The Fed will cut rates for the third time in three meetings this week. If they don’t, they’ll blindside markets and incur the wrath of an increasingly irritable Donald Trump, who last week declared that policymakers would be “derelict in [their] duties” if they sit on their hands.
“We believe the mixed growth data since the last meeting more closely resembles the Committee’s baseline forecast than the downside scenarios under discussion”, Goldman writes, in their Fed preview (called “three and out?”). The bank expects “only minor changes” to the statement with regard to the growth outlook.
Here’s a snapshot of how the data has evolved:
The September meeting betrayed a divided committee as Esther George and Eric Rosengren reiterated their dissents from July, while Jim Bullard argued for a larger, 50bp cut. Minutes from the meeting detailed the rift.
“Comments from Fed officials continue to indicate a diverse set of opinions about the appropriate policy stance, with many implying scope for additional cuts beyond October’s, but others professing skepticism about the easing already delivered”, Goldman went on to say last Thursday. The bank expects dissents from George and Rosengren again.
If you ask Goldman (and this prediction was touted by CNBC), the Fed will likely drop the “act as appropriate” language from the statement to indicate another cut in December is not a foregone conclusion. Clearly, that would send a hawkish message to markets, and may be tempered with language that reminds everyone of how much the committee has already done despite little in the way of an economic justification.
“Because even the leadership does not appear to view a fourth cut in December as the default outcome, we expect the statement to drop the pledge ‘will act as appropriate’, a phrase that the market interprets as signaling a cut at the next meeting”, Goldman says, adding that it may be replaced with a nod to the stimulative effects of the cuts already delivered and “with the following less committal guidance: ‘will act as needed to promote its objectives'”.
For their part, BofA expects the language to remain consistent, at least in terms of forward guidance. The Fed will note that “‘[a]s the Committee contemplates the future path…for the federal funds rate, it will continue to monitor the implications of incoming information…’, suggest[ing] that the Fed remains open to the possibility of further rate cuts”, the bank says in their preview of the October meeting. “If the Fed tweaks the statement to note that the Fed believes that the current rate of policy is appropriate and does not indicate that they are ‘monitoring’ data, it will be a hawkish surprise, suggesting that the Fed is likely on hold”, the bank goes on to remark, while noting that “We do not think this is the message that Fed leadership would want to send”.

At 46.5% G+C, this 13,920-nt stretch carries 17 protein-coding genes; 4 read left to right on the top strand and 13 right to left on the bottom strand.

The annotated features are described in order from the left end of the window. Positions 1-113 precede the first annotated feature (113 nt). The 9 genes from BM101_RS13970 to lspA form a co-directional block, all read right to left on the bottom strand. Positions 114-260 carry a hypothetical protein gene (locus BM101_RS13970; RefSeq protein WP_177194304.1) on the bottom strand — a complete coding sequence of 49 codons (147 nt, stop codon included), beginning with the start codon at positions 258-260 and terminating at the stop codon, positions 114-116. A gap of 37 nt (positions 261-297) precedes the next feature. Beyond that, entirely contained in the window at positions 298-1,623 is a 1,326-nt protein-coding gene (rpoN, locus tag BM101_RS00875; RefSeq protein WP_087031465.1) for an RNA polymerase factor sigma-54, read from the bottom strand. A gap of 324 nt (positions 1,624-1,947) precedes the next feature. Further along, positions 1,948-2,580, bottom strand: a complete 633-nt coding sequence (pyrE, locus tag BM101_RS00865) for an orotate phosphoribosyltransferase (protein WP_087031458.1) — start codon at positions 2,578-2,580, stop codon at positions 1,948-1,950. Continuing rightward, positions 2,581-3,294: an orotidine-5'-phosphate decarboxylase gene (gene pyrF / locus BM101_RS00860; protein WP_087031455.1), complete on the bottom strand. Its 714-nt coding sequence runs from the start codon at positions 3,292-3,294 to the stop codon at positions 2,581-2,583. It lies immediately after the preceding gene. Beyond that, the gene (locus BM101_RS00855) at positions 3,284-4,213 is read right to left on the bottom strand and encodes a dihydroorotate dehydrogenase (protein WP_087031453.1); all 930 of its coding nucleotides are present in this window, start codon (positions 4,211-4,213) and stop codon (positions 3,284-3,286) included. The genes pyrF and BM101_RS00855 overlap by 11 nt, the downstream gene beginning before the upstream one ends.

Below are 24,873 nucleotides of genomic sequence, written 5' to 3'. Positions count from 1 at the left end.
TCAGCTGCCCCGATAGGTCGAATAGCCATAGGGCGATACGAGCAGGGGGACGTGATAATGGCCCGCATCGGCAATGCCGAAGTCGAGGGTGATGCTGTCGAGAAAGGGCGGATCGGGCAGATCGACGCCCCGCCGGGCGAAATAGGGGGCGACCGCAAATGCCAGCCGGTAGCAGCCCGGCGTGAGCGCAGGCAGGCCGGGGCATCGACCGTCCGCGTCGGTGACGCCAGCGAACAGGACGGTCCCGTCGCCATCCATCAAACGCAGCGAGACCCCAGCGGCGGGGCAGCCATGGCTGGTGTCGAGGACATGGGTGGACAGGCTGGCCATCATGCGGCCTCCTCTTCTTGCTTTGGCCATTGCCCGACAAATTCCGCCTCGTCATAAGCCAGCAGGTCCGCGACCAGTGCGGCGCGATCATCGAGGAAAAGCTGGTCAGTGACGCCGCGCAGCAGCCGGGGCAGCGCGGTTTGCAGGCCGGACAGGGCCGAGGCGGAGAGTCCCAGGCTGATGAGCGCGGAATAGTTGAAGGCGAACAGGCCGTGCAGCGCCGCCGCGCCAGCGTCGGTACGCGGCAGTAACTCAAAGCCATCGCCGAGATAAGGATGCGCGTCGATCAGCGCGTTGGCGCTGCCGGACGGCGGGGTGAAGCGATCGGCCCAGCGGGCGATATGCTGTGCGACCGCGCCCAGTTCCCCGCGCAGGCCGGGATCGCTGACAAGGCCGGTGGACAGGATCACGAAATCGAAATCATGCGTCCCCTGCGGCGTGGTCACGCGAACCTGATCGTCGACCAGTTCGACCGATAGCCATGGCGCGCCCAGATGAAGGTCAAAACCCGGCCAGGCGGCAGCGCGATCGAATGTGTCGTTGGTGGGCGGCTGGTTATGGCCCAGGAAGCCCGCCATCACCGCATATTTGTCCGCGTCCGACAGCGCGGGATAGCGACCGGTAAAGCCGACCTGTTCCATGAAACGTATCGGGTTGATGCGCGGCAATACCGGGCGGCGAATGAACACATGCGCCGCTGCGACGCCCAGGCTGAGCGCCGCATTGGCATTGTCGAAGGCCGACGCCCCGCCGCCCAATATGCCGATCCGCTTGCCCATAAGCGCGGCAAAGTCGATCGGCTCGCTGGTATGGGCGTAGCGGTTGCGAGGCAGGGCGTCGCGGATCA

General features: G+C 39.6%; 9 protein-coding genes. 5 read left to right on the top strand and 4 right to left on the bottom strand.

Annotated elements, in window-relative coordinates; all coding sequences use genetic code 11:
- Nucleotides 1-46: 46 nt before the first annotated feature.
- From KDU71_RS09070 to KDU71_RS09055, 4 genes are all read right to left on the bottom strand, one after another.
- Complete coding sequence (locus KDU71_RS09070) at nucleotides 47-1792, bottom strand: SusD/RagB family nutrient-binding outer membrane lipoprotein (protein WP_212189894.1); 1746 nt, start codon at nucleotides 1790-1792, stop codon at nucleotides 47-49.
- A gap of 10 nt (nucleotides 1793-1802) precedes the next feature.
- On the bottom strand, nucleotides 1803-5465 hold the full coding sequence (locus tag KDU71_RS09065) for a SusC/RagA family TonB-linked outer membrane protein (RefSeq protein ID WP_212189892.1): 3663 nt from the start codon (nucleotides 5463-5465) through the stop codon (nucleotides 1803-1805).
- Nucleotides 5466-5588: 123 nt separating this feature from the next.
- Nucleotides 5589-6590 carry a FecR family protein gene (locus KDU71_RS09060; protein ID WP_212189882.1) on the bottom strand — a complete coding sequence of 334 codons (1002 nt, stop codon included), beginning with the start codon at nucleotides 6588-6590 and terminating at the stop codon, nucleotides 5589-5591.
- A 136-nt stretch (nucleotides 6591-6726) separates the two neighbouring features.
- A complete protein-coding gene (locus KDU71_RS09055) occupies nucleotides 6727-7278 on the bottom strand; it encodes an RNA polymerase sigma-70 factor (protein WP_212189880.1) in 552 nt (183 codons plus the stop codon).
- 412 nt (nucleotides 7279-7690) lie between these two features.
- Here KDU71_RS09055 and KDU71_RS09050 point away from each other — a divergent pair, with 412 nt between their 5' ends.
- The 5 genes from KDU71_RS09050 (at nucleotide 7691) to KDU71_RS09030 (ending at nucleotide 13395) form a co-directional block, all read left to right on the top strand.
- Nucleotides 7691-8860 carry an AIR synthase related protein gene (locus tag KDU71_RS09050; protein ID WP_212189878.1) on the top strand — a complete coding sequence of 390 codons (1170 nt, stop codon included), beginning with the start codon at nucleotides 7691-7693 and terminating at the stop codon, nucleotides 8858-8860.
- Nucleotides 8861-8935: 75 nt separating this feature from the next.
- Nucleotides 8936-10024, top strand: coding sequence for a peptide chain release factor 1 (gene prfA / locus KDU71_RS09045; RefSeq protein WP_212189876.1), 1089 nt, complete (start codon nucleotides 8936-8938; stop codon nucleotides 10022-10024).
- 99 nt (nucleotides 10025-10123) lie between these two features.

The October FOMC meeting comes more than six weeks after an acute squeeze in short-term funding markets forced the Fed to intervene with overnight and term repo operations. On October 11, the Fed officially announced the commencement of “organic” balance sheet expansion (“QE Lite”, as it’s affectionately known) at an initial pace of $60 billion per month, with the aim of alleviating reserve scarcity.
Although Powell will certainly be asked to deliver an update on that during the press conference (his performance in that regard last month was characteristically lacking), there likely won’t be a mention of it in the statement.
“Look for Powell to reinforce the key words of ‘technical’ and ‘organic’ when describing the reasons behind balance sheet growth”, BofA says, noting that he’ll “be clear that it is different than QE [but] may be pushed on some of the implementation challenges, particularly the question of whether or not there will be enough supply to meet the Fed’s demand for T-Bills”.
It’s highly unlikely that the calming of trade tensions since the September meeting will dissuade the Fed from squeezing in another “insurance” cut. “Strong signaling from Fed leadership indicates that the modest trade war de-escalation has not deterred them from completing a 75bp, 1990s-style ‘mid-cycle adjustment'”, Goldman said.
The so-called “Phase One” trade deal is nebulous in the extreme and although it appears likely that Trump will make a show of signing something with Xi Jinping at APEC in November, markets will remain skeptical. Indeed, some surveys indicate that most market participants believe trade tensions between the US and China are the new normal. In any case, it’s too late to rescue the global economy. The only question is whether the downturn morphs into a recession proper.
Goldman (and others) ultimately expect the December tariff escalation to be delayed and indeed, there was more than a little chatter about that last week.
Still, it’s far from a sure bet, and even if Trump does announce that the scheduled imposition of duties on $160 billion in Chinese goods is off the table, the president has been known to change his mind. That escalation, if it goes forward, would come within days of the December FOMC meeting.
“Recent softer US data would justify the October cut [but] the temporary easing of global risks reduces the need for further insurance, and the Fed could signal more willingness to follow a ‘meeting-by-meeting’ approach”, Barclays mused late last week, adding that “a mildly hawkish cut could bring minor support to the USD”.
And that, right there, underscores one risk. The dollar has been on the back foot lately, and Trump likely won’t be pleased if a “hawkish” cut changes that.
It’s worth noting that retail sales declined for the first time since February in September, and the outlook for the manufacturing sector remains tenuous, although the latest Markit PMIs weren’t a total disaster. ISM and, of course, the jobs report and GDP, are on deck this week.